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The Buffalo News (New York)
The owners of National Football League teams agreed on Wednesday to a new policy for player conduct during the playing of the national anthem, an issue escalated last season into a national debate that involved President Trump.
Commissioner Roger Goodell said that owners voted to fine teams if their players are on the field or sidelines but do not stand during the national anthem, though players will be allowed to stay in the locker room if they choose. Players had previously been required to be on the field for the anthem.
The new policy was adopted at the league's spring meeting in Atlanta without involvement from the players' union. It is unclear how players will respond to the new rules.
The San Francisco 49ers quarterback Colin Kaepernick began kneeling for the anthem in the 2016 season to protest racism and police brutality. He was soon joined by several teammates and dozens of other players around the NFL, continuing into last season.
While some fans applauded the protests, many others were critical, saying the players were disrespecting the country.
The protests were also discomfiting to largely conservative NFL owners. Kaepernick has filed a grievance saying he was blackballed by league owners; no team offered him a job after he left the 49ers.
The goal, in Kim Pegula's view, was to try to find a compromise. The Bills' co-owner believes the NFL achieved as much with the new policy put in place.
"One of the things that we wanted was a consensus from the ownership group on a policy going forward," Pegula told The Buffalo News. "But we know that there's no exact right answer to this. This is a very delicate situation, a very personal situation to many people. So coming out with a policy that allows and gives the freedom and the choice to our players to sit in the locker room but still recognizes the importance that Terry and I feel, as well as the league, that standing for the anthem and showing the respect of the flag is embodied in the kind of character that we want as a league and as a team. So I think it was a great compromise to get that done.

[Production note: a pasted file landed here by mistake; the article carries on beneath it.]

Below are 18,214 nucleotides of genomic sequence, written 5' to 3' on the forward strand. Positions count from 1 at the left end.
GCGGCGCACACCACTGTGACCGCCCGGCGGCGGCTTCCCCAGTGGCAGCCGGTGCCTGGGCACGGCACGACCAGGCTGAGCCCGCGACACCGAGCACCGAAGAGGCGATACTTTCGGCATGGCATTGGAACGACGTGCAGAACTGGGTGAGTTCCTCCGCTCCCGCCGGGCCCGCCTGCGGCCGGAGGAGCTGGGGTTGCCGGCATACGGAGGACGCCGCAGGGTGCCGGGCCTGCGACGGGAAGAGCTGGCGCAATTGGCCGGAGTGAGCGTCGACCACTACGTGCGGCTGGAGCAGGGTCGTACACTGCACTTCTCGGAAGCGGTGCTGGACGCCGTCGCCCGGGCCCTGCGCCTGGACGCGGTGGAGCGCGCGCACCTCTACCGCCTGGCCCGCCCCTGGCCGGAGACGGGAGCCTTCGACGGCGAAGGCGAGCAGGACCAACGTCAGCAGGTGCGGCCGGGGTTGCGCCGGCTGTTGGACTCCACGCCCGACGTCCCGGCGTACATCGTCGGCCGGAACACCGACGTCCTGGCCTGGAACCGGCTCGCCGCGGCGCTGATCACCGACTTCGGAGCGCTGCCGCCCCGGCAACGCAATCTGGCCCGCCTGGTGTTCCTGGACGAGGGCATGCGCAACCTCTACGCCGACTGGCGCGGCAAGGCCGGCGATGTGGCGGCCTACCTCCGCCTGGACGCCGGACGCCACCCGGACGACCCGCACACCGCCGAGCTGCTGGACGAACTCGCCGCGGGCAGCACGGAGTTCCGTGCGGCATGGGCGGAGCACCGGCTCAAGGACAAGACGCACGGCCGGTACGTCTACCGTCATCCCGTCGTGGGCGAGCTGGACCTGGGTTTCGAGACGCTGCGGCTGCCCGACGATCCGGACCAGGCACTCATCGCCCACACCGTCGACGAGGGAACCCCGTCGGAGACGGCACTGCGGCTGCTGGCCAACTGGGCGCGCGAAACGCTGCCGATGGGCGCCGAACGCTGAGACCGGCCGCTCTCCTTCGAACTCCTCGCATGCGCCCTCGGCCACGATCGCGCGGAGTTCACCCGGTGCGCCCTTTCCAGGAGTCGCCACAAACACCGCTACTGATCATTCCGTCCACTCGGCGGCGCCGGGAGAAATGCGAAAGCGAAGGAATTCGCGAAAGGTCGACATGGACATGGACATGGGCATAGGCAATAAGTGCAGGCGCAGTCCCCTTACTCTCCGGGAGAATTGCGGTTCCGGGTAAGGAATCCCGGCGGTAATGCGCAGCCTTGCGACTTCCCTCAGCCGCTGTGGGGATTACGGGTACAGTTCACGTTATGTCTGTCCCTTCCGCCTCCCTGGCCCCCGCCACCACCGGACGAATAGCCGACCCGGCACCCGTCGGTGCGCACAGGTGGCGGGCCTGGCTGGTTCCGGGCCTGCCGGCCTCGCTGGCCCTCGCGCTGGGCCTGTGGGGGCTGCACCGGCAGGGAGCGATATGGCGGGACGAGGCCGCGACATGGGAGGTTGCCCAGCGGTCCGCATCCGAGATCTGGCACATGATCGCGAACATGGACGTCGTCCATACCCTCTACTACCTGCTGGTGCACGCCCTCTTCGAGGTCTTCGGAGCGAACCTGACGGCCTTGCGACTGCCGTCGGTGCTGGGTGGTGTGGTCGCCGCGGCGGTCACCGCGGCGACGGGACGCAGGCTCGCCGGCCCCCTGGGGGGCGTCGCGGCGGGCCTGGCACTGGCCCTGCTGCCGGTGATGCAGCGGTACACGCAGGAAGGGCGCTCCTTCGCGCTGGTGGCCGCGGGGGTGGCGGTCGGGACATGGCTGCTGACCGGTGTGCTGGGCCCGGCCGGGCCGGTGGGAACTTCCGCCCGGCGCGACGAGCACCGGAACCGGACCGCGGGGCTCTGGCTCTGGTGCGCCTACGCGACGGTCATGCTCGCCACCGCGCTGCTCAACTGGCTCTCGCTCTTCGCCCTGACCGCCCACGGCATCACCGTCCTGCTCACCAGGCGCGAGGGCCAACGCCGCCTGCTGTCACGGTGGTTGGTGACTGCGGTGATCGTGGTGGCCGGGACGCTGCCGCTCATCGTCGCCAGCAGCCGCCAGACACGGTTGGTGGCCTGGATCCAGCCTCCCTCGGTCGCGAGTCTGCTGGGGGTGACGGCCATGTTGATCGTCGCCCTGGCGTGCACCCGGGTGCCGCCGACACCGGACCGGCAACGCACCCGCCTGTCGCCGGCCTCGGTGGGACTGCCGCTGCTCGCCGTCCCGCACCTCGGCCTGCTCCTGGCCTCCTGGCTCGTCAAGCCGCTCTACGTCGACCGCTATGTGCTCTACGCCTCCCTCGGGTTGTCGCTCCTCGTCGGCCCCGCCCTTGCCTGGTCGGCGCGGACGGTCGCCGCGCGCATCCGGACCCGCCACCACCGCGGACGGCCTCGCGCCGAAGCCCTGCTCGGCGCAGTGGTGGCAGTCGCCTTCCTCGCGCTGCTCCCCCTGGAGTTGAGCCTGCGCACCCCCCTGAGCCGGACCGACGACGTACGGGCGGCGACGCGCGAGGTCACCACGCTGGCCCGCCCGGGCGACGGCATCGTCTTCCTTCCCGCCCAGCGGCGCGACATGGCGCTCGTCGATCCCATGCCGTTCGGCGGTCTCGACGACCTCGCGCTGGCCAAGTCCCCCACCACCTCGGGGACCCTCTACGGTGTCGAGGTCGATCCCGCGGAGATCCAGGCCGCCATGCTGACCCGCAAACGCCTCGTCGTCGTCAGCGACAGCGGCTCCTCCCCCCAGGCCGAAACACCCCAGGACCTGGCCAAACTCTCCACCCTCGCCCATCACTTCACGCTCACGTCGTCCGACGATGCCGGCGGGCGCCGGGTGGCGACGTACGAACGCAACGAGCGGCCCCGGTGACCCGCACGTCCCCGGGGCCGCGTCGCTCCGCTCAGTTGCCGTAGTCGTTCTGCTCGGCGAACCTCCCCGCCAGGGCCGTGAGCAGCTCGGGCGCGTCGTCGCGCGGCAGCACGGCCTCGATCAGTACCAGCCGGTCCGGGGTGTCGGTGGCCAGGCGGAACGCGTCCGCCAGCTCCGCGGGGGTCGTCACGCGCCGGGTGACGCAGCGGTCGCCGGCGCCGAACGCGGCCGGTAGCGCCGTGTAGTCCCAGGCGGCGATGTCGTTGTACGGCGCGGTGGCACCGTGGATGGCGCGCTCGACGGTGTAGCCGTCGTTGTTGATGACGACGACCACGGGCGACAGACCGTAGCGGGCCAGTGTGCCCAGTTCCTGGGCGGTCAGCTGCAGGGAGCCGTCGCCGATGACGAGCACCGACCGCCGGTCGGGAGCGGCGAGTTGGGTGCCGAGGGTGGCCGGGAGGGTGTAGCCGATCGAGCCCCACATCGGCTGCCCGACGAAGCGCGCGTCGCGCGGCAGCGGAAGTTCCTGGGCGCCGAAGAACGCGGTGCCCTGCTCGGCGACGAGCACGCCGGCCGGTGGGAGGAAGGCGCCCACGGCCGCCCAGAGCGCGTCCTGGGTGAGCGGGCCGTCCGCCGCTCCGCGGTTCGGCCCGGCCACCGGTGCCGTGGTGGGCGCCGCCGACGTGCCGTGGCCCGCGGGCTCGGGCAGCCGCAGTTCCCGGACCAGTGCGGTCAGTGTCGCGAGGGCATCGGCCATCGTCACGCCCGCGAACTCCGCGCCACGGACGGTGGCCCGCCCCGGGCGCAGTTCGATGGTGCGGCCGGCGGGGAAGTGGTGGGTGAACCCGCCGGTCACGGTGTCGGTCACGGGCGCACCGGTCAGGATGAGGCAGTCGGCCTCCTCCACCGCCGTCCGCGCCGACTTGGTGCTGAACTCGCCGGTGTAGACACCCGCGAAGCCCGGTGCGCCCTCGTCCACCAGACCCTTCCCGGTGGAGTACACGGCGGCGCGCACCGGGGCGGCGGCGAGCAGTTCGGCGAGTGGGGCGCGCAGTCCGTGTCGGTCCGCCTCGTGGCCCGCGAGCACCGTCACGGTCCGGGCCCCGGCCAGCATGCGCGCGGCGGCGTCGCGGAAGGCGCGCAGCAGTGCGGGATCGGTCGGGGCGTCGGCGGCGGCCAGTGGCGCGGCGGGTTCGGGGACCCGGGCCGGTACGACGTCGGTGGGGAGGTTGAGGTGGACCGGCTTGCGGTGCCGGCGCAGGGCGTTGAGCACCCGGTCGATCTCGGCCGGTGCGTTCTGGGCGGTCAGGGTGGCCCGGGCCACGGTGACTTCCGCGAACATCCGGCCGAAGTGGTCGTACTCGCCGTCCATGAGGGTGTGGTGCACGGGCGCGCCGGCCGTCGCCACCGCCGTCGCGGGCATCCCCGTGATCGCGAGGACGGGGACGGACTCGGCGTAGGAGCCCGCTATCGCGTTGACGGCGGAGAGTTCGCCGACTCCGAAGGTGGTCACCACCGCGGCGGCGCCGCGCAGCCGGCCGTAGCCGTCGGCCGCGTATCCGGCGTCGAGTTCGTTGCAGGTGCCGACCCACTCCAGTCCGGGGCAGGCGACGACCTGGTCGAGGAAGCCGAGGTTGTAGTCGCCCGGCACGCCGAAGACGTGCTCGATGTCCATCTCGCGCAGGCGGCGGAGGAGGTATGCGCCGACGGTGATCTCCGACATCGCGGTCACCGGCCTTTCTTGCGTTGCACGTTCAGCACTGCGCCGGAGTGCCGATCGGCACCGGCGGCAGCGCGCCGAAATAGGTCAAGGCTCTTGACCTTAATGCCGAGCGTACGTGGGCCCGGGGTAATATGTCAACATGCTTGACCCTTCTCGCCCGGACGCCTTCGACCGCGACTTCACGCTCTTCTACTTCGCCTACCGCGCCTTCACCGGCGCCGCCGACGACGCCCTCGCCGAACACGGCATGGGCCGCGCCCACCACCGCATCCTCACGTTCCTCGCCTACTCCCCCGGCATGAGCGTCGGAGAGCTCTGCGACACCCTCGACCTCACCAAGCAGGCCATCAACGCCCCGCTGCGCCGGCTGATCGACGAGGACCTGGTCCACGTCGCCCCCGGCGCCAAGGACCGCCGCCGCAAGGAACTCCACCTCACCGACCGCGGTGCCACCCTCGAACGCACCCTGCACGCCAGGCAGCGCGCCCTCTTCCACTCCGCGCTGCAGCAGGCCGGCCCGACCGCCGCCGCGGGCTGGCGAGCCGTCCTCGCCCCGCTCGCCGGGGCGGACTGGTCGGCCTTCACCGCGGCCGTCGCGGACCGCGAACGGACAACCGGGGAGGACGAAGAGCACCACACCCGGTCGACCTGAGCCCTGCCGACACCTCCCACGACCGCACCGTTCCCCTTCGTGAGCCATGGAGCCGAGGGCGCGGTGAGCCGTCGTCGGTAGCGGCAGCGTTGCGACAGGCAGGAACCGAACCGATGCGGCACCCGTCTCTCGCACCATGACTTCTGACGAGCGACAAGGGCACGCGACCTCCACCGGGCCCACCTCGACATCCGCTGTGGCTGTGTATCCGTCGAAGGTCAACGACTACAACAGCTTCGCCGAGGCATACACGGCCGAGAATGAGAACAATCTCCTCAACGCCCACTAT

"And I know from our situation, we will not stop doing some of the programs that we put in place last year after talking to our players. I always talk about how we have a better sense of communication. I addressed the whole team last year about the situation. We've had internal talks among our staff and our teams and we've put in place a lot of programs. "
Pegula also pointed out that the NFL has a matching fund grant up to $500,000 per team to address issues the club and its players wish to highlight.
"All these things I think are good ways to show not only our fans and our players that there's issues we understand, that there's issues out there and we want to make sure that we're understanding of them and allowing them the freedom to be people as well as players for us," Pegula said. "I thought it was a great compromise and will allow the players to have that choice."
News Sports Reporter Vic Carucci contributed to this report.
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